Having already been to Scotland, I want to get to know the rest of the Celtic countries. This time we planned for a tour of Brittany.
I always try to read as much as I can about the places I’m going to visit, so I ordered the DK Eyewitness Travel from Amazon and there I learned a few things about the country’s history, such as the fact that one of Brittany’s most famous rulers was a woman, the Duchess Anne of Brittany; amazingly, I had never read anything about her. I ordered a book about her by Helen Sanborn and I read it in a few days. What an amazing woman she was and what a mark she left in her country and also in France – she was married not to one but to two Kings of France! – in the short span of her life, as she died when she was only 37 years old. She lived in the late fifteenth and early sixteenth century but certainly had a vision far beyond her time.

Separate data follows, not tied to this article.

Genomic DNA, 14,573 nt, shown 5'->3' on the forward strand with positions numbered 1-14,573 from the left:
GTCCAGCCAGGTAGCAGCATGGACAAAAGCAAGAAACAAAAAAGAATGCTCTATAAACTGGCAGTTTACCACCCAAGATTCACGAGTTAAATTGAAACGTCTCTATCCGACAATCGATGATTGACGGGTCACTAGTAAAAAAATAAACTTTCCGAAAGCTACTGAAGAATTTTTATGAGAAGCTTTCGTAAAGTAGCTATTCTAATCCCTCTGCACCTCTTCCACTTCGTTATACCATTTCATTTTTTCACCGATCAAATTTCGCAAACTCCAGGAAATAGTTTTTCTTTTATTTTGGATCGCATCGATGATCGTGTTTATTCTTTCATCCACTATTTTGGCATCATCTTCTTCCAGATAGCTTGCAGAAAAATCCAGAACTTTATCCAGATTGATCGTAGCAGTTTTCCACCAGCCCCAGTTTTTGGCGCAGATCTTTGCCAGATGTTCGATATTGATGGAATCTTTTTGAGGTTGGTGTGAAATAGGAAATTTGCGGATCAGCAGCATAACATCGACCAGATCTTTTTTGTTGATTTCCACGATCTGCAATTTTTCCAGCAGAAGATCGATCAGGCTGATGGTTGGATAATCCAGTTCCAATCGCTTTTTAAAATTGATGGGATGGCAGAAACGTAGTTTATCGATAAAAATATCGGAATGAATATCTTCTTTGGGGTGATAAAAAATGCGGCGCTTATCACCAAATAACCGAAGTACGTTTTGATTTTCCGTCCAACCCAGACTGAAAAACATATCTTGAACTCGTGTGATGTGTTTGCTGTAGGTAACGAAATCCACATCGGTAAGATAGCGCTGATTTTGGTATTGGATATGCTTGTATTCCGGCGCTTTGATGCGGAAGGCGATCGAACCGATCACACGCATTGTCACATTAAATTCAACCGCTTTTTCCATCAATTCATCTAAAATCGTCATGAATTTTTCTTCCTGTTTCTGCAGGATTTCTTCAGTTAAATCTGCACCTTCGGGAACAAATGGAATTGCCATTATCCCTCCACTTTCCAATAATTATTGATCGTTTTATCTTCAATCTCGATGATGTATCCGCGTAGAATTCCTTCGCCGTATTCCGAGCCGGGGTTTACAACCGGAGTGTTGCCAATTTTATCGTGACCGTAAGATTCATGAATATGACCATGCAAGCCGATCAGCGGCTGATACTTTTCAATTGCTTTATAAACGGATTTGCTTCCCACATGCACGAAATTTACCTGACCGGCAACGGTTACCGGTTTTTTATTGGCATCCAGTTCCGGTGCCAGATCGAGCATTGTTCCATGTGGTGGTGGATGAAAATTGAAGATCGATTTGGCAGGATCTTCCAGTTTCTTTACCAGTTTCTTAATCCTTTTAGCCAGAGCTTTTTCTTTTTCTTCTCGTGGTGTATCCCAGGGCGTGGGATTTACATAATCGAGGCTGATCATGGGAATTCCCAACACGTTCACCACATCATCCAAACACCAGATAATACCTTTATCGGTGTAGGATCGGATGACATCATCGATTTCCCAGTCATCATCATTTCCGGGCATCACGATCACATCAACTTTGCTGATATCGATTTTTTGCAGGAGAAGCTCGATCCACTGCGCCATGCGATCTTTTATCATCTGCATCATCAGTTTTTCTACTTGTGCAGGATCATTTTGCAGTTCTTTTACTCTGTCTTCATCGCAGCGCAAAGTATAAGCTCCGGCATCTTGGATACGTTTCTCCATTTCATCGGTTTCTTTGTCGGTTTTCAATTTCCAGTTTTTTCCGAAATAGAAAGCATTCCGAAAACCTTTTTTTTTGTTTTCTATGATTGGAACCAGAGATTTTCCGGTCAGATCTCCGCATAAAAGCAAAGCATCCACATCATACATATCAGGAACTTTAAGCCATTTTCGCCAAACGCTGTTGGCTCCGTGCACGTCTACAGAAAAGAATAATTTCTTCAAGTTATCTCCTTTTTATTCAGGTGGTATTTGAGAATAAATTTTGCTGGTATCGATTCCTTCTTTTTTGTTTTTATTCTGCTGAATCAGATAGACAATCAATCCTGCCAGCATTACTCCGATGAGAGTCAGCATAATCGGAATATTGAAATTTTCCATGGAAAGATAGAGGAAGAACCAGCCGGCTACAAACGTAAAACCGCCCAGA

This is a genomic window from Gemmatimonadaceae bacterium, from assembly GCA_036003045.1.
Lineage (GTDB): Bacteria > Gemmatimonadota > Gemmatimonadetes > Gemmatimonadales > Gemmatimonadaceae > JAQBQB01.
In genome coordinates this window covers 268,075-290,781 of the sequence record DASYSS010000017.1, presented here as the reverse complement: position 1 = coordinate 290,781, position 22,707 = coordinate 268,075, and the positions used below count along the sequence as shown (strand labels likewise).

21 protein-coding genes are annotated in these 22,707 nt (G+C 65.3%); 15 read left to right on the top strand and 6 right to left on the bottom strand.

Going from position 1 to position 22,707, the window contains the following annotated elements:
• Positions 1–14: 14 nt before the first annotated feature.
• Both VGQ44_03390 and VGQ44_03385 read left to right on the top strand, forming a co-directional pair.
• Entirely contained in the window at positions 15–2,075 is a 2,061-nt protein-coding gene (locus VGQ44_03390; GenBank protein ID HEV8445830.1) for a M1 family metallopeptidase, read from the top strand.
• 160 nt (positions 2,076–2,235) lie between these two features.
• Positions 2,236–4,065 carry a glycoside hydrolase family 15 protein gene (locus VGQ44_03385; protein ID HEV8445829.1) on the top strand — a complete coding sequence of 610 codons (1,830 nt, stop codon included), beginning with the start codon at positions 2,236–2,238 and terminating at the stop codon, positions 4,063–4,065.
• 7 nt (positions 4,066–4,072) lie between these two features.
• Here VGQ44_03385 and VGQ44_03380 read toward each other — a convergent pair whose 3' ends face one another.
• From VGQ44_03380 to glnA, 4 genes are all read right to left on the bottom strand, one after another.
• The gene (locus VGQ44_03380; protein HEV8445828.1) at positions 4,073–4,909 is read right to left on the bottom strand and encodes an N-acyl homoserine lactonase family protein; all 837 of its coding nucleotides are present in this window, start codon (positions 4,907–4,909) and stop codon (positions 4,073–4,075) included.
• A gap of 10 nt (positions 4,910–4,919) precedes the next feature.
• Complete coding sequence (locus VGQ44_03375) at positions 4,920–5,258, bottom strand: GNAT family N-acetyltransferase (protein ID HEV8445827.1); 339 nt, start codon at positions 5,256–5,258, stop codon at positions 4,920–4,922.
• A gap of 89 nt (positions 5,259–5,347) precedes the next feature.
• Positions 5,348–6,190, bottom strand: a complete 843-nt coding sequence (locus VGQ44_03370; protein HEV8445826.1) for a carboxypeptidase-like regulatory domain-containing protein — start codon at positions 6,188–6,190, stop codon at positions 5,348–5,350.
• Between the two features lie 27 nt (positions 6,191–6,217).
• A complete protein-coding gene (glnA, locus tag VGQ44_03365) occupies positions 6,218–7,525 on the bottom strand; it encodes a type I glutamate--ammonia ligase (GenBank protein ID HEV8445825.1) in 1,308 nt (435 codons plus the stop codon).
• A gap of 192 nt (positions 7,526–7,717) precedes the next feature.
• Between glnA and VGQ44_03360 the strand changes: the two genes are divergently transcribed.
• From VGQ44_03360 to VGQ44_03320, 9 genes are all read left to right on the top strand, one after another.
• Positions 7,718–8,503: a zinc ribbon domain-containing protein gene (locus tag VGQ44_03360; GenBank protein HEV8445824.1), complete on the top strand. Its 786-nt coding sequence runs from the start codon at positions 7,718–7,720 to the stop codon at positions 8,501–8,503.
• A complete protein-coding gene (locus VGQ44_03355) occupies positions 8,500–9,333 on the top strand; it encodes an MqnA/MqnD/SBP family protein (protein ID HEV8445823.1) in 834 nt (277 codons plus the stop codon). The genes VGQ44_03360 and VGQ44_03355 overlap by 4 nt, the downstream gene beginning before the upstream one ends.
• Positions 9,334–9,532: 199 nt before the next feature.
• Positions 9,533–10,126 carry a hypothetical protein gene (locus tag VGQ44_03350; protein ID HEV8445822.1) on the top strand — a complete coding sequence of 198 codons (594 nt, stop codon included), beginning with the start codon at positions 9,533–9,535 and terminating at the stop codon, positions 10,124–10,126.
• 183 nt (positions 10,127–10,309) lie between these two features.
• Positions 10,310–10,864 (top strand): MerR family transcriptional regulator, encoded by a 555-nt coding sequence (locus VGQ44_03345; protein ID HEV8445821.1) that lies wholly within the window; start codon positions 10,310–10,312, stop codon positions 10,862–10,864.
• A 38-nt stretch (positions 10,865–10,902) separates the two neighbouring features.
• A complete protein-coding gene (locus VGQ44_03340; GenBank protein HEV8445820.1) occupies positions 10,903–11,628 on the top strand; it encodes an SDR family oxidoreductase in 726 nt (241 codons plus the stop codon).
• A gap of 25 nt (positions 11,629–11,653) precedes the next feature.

Nuno and I made the journey by car and after a day and a half – having stopped at Irun in the Basque Country – we finally arrived at Rennes, the capital of Brittany. We stayed at a very centric hotel, the Mercure Rennes, convenient and quite comfortable.
We had a late light lunch at the Café de la Paix at the Place (square) de la République and headed for the medieval quarter of Rennes, just a few hundred metres away. As we walked we could see the half-timbered medieval buildings that are still standing in that neighbourhood and we were impressed at how well preserved most of them are. The architecture is very peculiar and very typical of Brittany it seems as there are similar buildings in several other Breton cities. Truly beautiful!
Then we saw St. Peter’s cathedral, the “Portes Mordelaises” (the old city doors through which the dukes of Brittany entered the city), the place des Lices (thus called because of the jousting lists that were posted there in medieval days) and the beautiful Breton Parliament building; afterwards I could not resist going into a bookshop and buying a few books on Breton history and legends.